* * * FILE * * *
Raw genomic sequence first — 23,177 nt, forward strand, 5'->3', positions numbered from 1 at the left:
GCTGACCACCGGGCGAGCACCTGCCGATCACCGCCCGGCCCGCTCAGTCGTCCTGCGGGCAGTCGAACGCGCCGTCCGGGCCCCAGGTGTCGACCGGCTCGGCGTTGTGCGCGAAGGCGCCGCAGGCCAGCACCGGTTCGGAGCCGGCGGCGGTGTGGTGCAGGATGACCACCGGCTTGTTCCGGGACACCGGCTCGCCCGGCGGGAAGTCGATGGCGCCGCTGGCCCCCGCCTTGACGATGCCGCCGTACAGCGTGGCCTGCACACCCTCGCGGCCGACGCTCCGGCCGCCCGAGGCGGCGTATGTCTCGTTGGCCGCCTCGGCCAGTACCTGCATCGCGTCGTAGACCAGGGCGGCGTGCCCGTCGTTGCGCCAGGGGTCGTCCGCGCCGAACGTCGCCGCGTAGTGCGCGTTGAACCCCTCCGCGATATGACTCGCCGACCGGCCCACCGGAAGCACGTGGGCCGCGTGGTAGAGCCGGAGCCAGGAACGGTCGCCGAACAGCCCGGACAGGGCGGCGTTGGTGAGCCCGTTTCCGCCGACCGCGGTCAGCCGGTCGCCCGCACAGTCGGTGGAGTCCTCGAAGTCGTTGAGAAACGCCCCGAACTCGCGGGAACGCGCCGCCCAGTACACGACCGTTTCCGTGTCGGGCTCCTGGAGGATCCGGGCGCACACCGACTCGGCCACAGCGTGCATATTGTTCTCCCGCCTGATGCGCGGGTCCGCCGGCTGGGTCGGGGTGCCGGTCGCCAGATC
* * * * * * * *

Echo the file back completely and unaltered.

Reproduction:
Raw genomic sequence first — 23,177 nt, forward strand, 5'->3', positions numbered from 1 at the left:
GCTGACCACCGGGCGAGCACCTGCCGATCACCGCCCGGCCCGCTCAGTCGTCCTGCGGGCAGTCGAACGCGCCGTCCGGGCCCCAGGTGTCGACCGGCTCGGCGTTGTGCGCGAAGGCGCCGCAGGCCAGCACCGGTTCGGAGCCGGCGGCGGTGTGGTGCAGGATGACCACCGGCTTGTTCCGGGACACCGGCTCGCCCGGCGGGAAGTCGATGGCGCCGCTGGCCCCCGCCTTGACGATGCCGCCGTACAGCGTGGCCTGCACACCCTCGCGGCCGACGCTCCGGCCGCCCGAGGCGGCGTATGTCTCGTTGGCCGCCTCGGCCAGTACCTGCATCGCGTCGTAGACCAGGGCGGCGTGCCCGTCGTTGCGCCAGGGGTCGTCCGCGCCGAACGTCGCCGCGTAGTGCGCGTTGAACCCCTCCGCGATATGACTCGCCGACCGGCCCACCGGAAGCACGTGGGCCGCGTGGTAGAGCCGGAGCCAGGAACGGTCGCCGAACAGCCCGGACAGGGCGGCGTTGGTGAGCCCGTTTCCGCCGACCGCGGTCAGCCGGTCGCCCGCACAGTCGGTGGAGTCCTCGAAGTCGTTGAGAAACGCCCCGAACTCGCGGGAACGCGCCGCCCAGTACACGACCGTTTCCGTGTCGGGCTCCTGGAGGATCCGGGCGCACACCGACTCGGCCACAGCGTGCATATTGTTCTCCCGCCTGATGCGCGGGTCCGCCGGCTGGGTCGGGGTGCCGGTCGCCAGATC